The Trans Fat Ban – Is High-Fructose Corn Syrup Next?

On July 25, 2008, Governor Schwarzenegger made it official — California would be the first state to ban trans fat. Food providers have been given a year after which the law requires them to replace hydrogenated oils with healthier, naturally occurring oils such as soya, palm, and vegetable oils. The ban was prompted after the link between consumption of trans fat and diseases such as obesity, diabetes, and high levels of cholesterol was confirmed. A similar, but less publicized dietary villain exists — High Fructose Corn Syrup (HFCS).

The name may be slightly misleading to some -– the word corn may lead the consumer to believe that it is a naturally occurring substance, and fructose may lead one to confuse the compound HFCS with the fructose that occurs naturally in fruits. On the contrary, it is an artificial substance that uses extract from corn merely as a base. Corn extract is milled to form cornstarch, processed to form corn syrup (mainly glucose) and then modified by the addition of enzymes (alpha- and gluco-amylase, and isomerases); that convert glucose to fructose. The production of this chemical also involves other complex steps, including genetic modification of the enzymes used to make them more stable at higher temperatures. Despite the highly synthetic nature of HFCS, many manufacturers are allowed to use “All Natural” or “100% Natural” labeling in products that contain HFCS.

Clowning AroundPublished literature has suggested a significant correlation between the consumption of foods containing HFCS and obesity, diabetes and high cholesterol. Fructose also interferes with the absorption of essential minerals like Copper, magnesium and iodine. After fructose is absorbed in the intestine, it metabolized in the liver. When the liver processes large amounts of fructose, byproducts such as triglycerides, carbon molecules and other precursors to lipid formation are released. These freely circulating triglycerides and lipid molecules aggregate over time and are ultimately converted to fat — which leads to weight gain and obesity. The by products of fructose metabolism also increase the risk of blood clots, high cholesterol and heart disease. Fructose (when consumed in high concentration) also limits the cells’ capability to absorb glucose by interfering with the insulin receptors. This causes high blood glucose levels, which may convert to diabetes.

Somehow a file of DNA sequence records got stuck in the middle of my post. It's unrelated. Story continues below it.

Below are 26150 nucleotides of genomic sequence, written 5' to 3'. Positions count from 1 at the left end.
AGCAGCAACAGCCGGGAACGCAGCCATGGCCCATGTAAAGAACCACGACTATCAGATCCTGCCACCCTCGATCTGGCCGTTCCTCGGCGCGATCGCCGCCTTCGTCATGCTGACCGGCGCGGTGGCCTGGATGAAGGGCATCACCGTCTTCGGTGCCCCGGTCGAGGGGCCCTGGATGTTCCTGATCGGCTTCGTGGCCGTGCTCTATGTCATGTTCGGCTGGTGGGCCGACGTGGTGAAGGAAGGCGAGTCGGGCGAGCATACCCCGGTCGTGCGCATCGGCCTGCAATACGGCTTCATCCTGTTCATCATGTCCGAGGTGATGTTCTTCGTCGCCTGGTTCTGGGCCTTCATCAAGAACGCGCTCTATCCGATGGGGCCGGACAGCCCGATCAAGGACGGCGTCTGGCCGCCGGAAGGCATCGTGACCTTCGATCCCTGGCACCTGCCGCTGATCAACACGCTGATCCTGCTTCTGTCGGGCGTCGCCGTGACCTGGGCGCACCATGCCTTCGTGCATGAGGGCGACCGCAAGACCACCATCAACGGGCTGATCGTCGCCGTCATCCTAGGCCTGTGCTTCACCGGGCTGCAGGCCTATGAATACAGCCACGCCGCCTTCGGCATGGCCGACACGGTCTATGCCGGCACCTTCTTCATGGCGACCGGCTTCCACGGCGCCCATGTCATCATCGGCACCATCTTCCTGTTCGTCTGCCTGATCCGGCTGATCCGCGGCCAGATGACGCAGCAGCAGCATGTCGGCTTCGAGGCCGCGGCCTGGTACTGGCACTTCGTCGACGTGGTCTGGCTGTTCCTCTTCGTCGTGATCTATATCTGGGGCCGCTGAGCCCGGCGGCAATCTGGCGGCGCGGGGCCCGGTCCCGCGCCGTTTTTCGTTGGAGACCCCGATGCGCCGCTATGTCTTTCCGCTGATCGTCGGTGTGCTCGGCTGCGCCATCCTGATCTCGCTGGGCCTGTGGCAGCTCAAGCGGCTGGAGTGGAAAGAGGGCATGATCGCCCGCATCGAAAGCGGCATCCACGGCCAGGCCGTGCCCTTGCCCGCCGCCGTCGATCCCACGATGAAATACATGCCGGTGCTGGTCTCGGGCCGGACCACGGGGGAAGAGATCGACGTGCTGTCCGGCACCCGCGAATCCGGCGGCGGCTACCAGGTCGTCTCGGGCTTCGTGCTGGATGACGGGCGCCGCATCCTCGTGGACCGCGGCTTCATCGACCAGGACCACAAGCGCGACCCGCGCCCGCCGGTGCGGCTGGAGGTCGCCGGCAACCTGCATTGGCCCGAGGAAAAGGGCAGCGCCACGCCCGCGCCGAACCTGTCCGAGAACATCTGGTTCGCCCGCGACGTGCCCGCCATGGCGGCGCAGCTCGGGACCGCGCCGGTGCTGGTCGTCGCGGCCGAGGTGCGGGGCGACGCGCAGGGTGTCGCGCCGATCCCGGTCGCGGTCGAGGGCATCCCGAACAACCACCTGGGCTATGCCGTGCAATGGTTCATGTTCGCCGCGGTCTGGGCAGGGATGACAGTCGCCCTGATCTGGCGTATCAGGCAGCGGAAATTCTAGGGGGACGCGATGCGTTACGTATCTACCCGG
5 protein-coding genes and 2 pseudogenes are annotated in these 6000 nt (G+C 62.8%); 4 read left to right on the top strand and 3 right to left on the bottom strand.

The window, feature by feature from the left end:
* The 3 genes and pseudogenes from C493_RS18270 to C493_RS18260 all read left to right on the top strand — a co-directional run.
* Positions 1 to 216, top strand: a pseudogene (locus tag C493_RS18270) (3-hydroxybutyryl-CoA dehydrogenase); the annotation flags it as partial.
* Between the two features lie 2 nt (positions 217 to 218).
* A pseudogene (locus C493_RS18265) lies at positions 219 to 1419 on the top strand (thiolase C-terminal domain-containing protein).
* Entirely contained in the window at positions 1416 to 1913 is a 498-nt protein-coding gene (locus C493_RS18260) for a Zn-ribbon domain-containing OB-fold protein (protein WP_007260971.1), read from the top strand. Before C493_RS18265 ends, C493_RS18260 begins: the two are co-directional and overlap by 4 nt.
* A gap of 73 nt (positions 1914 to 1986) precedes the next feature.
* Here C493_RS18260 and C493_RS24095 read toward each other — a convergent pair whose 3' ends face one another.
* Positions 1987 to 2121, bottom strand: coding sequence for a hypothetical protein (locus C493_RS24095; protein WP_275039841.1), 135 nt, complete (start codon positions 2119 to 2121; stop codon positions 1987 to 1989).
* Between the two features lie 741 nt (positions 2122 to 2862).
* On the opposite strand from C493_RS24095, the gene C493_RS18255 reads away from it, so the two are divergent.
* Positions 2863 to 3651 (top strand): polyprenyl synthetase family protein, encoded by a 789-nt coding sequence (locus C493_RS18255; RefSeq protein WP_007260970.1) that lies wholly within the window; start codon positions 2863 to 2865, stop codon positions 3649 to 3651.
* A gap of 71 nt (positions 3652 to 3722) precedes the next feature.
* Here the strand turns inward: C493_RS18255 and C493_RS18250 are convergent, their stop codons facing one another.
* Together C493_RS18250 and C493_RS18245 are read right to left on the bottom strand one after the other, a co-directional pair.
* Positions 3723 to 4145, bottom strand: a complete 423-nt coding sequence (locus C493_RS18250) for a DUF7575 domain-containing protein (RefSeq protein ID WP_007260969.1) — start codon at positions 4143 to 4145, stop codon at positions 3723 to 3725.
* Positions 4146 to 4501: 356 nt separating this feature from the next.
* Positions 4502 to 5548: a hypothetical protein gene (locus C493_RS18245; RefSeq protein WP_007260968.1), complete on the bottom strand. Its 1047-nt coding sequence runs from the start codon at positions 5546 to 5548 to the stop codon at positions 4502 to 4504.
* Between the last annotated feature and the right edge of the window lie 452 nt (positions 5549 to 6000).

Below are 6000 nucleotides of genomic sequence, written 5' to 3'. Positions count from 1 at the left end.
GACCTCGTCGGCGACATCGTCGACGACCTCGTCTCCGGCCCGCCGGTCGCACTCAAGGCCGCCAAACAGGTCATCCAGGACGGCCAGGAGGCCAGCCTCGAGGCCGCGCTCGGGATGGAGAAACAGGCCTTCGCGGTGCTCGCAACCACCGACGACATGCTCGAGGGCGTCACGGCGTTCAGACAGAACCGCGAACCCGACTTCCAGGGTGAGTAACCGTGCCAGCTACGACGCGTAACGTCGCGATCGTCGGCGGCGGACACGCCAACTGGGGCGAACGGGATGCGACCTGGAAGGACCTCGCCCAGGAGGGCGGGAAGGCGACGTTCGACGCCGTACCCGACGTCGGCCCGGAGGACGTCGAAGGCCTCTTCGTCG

Scientists agree that the evidence is not conclusive, and further research is necessary. However, it is also true that the consumption of HFCS has increased greater than 1000% from 1970 to 2007. The large consumption amount (USDA approximates 40 lbs per capita in 2007) is certainly alarming. Another disturbing aspect is the unexpected places where HFCS shows up. It is fairly common knowledge that juices and sodas are sweetened with it instead of sugar, but not everyone expects HCFS to be present in breads, soups and salad dressings!

Despite the indications that HFCS is potentially detrimental to health and may be responsible for obesity and heart disease, a ban is unlikely (read impossible) to come by anytime soon. HFCS is cheaper and easier to transport than sugar, may be used in solid or liquid form — so it can be used in a variety of food products. High tariff placed on sugar exported from other countries and active lobbying by the corn industry magnates will sustain and encourage the large-scale production of HFCS. Ultimately, it is up to us to control our personal health by choosing to eat healthier and by making informed choices. We can stay in touch with the literature and expert opinion, and then decide what we want to include in our diet.


Bray, G.A., Nielsen, S.J., Popkin, B.M. (2004). Consumption of high-fructose corn syrup in beverages may play a role in the epidemic of obesity. American Journal of Clinical Nutrition, 79(4), 537-543.

Nirupama Shankar, PT, MHS

Nirupama Shankar, PT, MHS, is a physical therapist by profession, and has over 7 years of clinical experience in the field of neurological rehabilitation. She has treated individuals with stroke, traumatic brain injury, spinal cord injury, Parkinson's disease, multiple sclerosis, and amputations. She has also completed training modules and community education projects in Michigan and North Carolina.
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